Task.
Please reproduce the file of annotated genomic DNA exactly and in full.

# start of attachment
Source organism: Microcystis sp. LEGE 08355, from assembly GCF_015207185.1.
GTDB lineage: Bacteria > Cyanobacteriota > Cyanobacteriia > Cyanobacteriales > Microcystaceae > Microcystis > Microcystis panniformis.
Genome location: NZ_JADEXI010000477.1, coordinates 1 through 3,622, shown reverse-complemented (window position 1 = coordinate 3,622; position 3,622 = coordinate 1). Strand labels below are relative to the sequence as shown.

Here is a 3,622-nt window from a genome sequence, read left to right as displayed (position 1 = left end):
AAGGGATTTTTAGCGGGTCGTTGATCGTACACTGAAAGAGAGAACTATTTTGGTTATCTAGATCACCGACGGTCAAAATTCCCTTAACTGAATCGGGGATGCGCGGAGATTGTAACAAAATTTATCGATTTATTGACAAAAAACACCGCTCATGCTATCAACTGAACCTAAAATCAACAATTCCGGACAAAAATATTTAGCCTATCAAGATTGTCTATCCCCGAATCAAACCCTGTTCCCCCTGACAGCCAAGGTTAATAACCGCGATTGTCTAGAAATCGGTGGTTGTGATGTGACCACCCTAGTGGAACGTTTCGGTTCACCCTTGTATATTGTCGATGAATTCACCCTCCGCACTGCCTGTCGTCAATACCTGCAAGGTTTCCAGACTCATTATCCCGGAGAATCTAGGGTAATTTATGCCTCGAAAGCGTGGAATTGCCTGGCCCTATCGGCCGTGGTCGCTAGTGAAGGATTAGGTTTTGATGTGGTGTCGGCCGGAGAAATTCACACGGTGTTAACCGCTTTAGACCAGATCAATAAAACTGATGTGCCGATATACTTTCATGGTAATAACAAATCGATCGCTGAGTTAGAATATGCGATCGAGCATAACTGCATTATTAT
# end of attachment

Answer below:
Source organism: Microcystis sp. LEGE 08355, from assembly GCF_015207185.1.
GTDB lineage: Bacteria > Cyanobacteriota > Cyanobacteriia > Cyanobacteriales > Microcystaceae > Microcystis > Microcystis panniformis.
Genome location: NZ_JADEXI010000477.1, coordinates 1 through 3,622, shown reverse-complemented (window position 1 = coordinate 3,622; position 3,622 = coordinate 1). Strand labels below are relative to the sequence as shown.

Here is a 3,622-nt window from a genome sequence, read left to right as displayed (position 1 = left end):
AAGGGATTTTTAGCGGGTCGTTGATCGTACACTGAAAGAGAGAACTATTTTGGTTATCTAGATCACCGACGGTCAAAATTCCCTTAACTGAATCGGGGATGCGCGGAGATTGTAACAAAATTTATCGATTTATTGACAAAAAACACCGCTCATGCTATCAACTGAACCTAAAATCAACAATTCCGGACAAAAATATTTAGCCTATCAAGATTGTCTATCCCCGAATCAAACCCTGTTCCCCCTGACAGCCAAGGTTAATAACCGCGATTGTCTAGAAATCGGTGGTTGTGATGTGACCACCCTAGTGGAACGTTTCGGTTCACCCTTGTATATTGTCGATGAATTCACCCTCCGCACTGCCTGTCGTCAATACCTGCAAGGTTTCCAGACTCATTATCCCGGAGAATCTAGGGTAATTTATGCCTCGAAAGCGTGGAATTGCCTGGCCCTATCGGCCGTGGTCGCTAGTGAAGGATTAGGTTTTGATGTGGTGTCGGCCGGAGAAATTCACACGGTGTTAACCGCTTTAGACCAGATCAATAAAACTGATGTGCCGATATACTTTCATGGTAATAACAAATCGATCGCTGAGTTAGAATATGCGATCGAGCATAACTGCATTATTAT